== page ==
Is there a non-zero rational number q such that sin(q) is rational (radian measure)?
How about a transcendental number with transcendental sine?
First of all, since the set of algebraic numbers is countable, and since the sine function is injective in [0,pi/2], the image of the trancedentals must be non-countable, and thus must contains at least one number which is not algebraic, hence, there is a trancedental the image of which is also trancedental.
Abount the rational numbers: I don't know tha answer yet, but my guess is there is no such number, the intuition this: define an equialence relation on real numbers such that two numbers are equivalent if they differ by a rational number (a ~ b if and only if a-b=r, r rational). then the set of equivalency classes can be shown to be non-countable. one of these classes is the class of rational numbers. now, for one rational to have a rational sine, the image of the rationals under sine (which is a countable set) must have at least one number is the equivalency class of rationals.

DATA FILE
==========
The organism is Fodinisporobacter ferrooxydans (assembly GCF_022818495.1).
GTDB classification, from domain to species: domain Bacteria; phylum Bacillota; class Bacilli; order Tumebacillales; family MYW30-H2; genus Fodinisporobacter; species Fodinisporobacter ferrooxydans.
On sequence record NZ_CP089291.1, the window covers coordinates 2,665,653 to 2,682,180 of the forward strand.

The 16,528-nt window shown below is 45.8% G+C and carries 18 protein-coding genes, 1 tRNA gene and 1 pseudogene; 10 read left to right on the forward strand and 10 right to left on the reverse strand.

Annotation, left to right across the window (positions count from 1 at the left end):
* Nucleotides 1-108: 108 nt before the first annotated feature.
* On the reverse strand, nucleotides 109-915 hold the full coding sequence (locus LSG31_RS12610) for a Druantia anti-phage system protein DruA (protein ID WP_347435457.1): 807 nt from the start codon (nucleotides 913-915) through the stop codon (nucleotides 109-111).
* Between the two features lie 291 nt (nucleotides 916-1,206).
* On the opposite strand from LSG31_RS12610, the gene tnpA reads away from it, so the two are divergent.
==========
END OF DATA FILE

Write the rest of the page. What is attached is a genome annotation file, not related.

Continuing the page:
Posted by ronen
on 2005-05-02 21:44:54